ARIA Music Awards of 1990

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The Fourth Australian Recording Industry Association Music Awards (generally known as the ARIA Music Awards or simply The ARIAS) was held on 26 March 1990 at the Darling Harbour Convention Centre in Sydney.[1][2] Australian host Glenn Shorrock of Little River Band was assisted by presenter Quincy Jones to distribute 24 awards.[1] For the first time there were live performances but the awards were not televised.[1]

In addition to previous categories, "Best Independent Release" was added.[1] The ARIA Hall of Fame inducted two artists: Percy Grainger and Sherbet.[1] An "Outstanding Achievement Award" was awarded to Kylie Minogue.[1]

Awards[edit]

Final nominees for only some awards are available in reliable sources.[3] Where not available, winners are listed.

ARIA Awards[edit]

Fine Arts Awards[edit]

  • Best Children's Album
    • Various Artists – 0-9 Series
  • Best Original Soundtrack / Cast / Show Recording

Artisan Awards[edit]

  • Song of the Year
    • "Tucker's Daughter" (Ian Moss) – Ian Moss, Don Walker
      • "Chained to the Wheel" (The Black Sorrows) – Joe Camilleri, Nick Smith
      • "Crying in the Chapel" (Peter Blakeley) – Peter Blakeley, Aaron Zigman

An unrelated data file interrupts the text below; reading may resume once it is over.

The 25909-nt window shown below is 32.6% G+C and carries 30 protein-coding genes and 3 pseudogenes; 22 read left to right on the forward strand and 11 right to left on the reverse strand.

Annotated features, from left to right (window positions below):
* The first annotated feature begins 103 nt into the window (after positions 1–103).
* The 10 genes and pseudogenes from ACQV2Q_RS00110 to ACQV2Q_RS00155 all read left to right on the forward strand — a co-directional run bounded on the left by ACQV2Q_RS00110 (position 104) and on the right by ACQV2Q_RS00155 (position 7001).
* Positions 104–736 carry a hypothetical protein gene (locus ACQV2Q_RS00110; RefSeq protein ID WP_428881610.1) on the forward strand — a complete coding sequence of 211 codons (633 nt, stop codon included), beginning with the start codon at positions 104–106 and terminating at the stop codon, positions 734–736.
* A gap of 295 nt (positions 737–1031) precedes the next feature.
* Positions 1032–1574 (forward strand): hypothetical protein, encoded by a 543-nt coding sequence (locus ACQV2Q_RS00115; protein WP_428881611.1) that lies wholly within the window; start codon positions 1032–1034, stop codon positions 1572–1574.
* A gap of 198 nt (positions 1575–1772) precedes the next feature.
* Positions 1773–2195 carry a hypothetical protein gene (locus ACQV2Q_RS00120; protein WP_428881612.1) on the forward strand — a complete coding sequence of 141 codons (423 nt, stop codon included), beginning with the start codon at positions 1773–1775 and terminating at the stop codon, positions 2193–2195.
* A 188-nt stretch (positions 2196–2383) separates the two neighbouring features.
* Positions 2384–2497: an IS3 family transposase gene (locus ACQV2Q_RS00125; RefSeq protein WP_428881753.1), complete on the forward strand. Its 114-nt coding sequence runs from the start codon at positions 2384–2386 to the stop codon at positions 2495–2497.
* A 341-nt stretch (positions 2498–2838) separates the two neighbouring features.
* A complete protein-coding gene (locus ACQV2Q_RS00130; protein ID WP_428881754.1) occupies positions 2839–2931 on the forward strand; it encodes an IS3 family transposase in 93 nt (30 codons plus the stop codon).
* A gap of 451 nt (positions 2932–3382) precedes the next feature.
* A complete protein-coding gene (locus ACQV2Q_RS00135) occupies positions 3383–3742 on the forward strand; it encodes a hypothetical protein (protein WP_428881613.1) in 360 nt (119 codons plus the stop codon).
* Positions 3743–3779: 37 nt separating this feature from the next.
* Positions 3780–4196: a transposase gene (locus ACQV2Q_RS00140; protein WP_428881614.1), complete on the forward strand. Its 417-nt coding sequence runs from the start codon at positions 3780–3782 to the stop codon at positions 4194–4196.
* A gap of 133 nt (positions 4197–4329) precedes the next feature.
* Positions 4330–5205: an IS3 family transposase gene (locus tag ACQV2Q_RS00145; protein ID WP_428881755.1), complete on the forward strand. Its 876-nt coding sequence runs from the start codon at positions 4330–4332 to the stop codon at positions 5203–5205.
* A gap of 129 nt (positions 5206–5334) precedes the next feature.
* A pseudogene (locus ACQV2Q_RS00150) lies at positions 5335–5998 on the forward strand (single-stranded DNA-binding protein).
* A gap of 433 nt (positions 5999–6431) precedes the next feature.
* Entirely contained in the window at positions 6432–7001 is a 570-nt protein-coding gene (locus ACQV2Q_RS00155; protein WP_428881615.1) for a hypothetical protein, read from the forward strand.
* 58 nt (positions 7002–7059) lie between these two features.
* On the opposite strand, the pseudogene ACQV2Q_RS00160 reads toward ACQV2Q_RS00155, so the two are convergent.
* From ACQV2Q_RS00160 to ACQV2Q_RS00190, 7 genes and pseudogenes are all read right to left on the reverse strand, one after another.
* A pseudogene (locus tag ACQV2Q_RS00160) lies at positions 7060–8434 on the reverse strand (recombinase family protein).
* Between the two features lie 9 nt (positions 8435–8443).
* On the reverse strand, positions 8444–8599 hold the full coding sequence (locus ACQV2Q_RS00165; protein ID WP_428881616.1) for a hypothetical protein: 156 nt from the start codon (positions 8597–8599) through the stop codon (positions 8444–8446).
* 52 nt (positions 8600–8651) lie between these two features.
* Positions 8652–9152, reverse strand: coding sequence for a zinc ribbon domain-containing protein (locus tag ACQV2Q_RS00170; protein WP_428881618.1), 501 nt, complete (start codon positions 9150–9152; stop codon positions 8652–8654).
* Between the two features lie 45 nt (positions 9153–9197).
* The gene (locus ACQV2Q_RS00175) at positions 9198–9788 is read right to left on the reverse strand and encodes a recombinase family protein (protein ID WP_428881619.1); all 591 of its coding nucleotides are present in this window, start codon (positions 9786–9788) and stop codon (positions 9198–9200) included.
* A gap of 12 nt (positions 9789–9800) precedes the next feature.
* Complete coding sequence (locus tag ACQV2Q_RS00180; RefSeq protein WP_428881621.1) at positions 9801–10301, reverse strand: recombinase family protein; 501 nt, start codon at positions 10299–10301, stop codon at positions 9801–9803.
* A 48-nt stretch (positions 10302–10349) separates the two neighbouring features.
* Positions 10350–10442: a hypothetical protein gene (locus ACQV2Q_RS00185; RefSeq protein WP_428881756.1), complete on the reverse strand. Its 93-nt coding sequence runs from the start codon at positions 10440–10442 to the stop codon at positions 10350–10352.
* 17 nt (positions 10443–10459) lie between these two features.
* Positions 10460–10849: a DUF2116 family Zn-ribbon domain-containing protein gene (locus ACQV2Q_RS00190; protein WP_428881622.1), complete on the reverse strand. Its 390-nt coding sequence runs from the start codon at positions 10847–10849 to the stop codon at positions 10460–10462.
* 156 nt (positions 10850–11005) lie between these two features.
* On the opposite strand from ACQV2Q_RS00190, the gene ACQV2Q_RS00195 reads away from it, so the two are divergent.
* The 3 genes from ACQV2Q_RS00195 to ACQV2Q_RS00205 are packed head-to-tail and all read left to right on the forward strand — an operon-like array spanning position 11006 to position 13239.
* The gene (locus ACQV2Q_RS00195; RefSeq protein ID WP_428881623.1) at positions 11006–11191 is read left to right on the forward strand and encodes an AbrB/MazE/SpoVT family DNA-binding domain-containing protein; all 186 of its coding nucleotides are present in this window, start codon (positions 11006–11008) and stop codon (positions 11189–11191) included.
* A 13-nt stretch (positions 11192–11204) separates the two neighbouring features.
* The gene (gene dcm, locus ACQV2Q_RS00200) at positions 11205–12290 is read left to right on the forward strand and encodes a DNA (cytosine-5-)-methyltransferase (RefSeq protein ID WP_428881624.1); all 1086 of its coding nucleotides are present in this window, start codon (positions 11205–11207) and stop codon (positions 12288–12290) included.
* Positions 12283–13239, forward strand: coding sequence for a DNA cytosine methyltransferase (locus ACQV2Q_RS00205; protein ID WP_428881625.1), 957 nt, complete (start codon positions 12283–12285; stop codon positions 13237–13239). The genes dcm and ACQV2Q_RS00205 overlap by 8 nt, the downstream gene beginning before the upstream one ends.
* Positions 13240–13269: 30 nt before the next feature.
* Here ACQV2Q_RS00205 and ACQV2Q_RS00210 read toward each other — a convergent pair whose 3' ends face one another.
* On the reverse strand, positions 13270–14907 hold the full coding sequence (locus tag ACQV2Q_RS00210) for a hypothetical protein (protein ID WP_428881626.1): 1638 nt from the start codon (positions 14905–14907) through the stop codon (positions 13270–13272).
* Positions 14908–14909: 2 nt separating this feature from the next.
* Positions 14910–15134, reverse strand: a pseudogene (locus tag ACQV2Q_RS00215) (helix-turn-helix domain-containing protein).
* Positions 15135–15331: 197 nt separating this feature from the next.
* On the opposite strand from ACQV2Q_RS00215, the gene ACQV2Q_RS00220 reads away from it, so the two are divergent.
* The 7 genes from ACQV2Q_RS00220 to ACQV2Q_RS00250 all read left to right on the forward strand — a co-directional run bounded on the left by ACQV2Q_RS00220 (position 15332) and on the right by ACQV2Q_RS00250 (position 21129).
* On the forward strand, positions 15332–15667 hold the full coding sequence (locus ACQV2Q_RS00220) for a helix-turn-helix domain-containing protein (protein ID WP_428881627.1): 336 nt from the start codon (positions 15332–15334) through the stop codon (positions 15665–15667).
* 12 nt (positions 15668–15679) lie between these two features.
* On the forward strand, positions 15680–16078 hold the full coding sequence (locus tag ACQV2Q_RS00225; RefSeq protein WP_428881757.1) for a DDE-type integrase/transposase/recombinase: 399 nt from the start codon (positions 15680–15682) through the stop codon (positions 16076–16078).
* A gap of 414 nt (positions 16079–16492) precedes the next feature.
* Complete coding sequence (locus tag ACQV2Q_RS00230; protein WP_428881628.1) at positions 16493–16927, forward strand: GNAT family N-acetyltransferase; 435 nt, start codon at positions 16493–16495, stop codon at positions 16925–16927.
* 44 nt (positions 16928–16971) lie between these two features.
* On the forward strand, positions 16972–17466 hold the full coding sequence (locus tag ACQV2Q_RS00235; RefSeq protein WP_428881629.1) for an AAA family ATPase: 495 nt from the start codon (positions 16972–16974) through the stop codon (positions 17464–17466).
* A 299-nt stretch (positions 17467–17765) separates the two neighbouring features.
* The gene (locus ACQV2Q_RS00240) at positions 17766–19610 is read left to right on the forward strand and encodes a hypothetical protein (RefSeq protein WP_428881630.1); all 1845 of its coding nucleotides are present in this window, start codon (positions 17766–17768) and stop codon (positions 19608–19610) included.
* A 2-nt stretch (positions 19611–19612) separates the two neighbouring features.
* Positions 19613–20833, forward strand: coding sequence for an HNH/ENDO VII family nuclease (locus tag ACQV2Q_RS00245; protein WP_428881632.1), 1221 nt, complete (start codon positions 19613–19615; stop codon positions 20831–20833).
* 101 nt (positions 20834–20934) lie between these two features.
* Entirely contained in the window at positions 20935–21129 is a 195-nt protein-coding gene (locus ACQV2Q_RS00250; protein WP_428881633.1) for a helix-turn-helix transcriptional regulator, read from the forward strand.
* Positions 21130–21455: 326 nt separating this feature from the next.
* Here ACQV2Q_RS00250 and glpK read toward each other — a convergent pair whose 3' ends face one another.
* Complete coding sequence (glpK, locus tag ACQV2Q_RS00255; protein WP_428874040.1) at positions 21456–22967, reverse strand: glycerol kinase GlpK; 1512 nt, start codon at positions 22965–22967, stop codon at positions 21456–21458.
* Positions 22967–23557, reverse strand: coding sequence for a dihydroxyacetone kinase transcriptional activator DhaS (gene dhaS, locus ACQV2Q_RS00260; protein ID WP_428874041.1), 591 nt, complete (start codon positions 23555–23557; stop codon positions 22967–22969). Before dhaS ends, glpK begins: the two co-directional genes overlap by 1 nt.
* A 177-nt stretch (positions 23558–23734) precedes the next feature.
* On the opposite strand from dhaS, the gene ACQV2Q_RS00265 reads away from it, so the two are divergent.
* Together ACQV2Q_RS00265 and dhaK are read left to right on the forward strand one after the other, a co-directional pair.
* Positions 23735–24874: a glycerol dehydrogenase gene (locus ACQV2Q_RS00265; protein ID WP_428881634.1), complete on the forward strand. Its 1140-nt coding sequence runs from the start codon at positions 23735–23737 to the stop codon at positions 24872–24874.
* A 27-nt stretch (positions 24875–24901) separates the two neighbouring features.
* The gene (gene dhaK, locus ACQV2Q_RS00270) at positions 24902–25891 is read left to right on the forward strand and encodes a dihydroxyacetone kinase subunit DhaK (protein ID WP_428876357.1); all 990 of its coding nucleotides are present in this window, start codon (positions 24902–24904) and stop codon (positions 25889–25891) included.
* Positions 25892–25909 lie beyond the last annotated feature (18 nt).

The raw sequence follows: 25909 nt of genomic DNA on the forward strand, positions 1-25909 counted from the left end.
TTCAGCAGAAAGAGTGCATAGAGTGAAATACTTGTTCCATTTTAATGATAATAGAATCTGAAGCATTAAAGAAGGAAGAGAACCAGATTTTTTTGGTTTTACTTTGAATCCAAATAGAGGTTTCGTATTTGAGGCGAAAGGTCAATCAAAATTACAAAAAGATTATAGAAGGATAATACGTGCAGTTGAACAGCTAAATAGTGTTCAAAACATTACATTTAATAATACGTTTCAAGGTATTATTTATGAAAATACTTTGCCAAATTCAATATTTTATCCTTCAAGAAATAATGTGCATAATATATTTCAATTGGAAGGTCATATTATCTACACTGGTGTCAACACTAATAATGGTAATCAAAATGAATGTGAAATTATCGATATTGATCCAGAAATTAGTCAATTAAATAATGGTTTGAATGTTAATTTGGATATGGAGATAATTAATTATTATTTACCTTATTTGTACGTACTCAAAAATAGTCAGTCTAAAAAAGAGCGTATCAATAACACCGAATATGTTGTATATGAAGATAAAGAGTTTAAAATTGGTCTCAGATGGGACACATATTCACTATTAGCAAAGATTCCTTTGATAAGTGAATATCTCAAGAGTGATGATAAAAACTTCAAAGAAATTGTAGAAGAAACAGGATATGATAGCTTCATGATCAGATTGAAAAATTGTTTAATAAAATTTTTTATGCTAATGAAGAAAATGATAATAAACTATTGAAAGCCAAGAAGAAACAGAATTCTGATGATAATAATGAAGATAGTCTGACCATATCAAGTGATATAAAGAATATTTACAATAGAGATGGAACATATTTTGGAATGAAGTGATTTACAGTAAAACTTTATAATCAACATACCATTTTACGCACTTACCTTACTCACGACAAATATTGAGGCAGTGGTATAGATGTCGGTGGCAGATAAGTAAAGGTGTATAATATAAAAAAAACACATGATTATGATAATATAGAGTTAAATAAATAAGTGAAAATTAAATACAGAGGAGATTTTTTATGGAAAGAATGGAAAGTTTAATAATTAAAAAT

• "When the River Runs Dry" (Hunters and Collectors) – Mark Seymour, John Archer, Doug Falconer, Jack Howard, Robert Miles, Barry Palmer, Jeremy Smith, Michael Waters
      • "Careless” (Paul Kelly & The Messengers) – Paul Kelly
  • Engineer of the Year
    • Alan Wright
  • Best Video
    • Geoff Barter – 1927 – "Compulsory Hero"

Outstanding Achievement Award[edit]

ARIA Hall of Fame inductees[edit]

The Hall Of Fame inductees were:

Performers[edit]

References[edit]

  1. ^ a b c d e f "Winners by Year 1990". Australian Recording Industry Association (ARIA). Archived from the original on 27 September 2011. Retrieved 3 December 2013. 
  2. ^ "Australia 1990 ARIA Awards". ALLdownunder.com. Retrieved 5 December 2009. 
  3. ^ The ARIA Awards Album - Winners and Nominees (liner notes). CBS Productions Pty Limited in conjunction with WEA, Festival, EMI, BMG. 1990. CBS 466884 2. 
  4. ^ "17th Annual ARIA Awards". Australian Recording Industry Association. Archived from the original on 23 February 2004. Retrieved 6 December 2013.  Note: User may be required to access archived information by selecting 'The History', then 'By Award', 'Producer of the Year' and 'Option Show Nominations'.

External links[edit]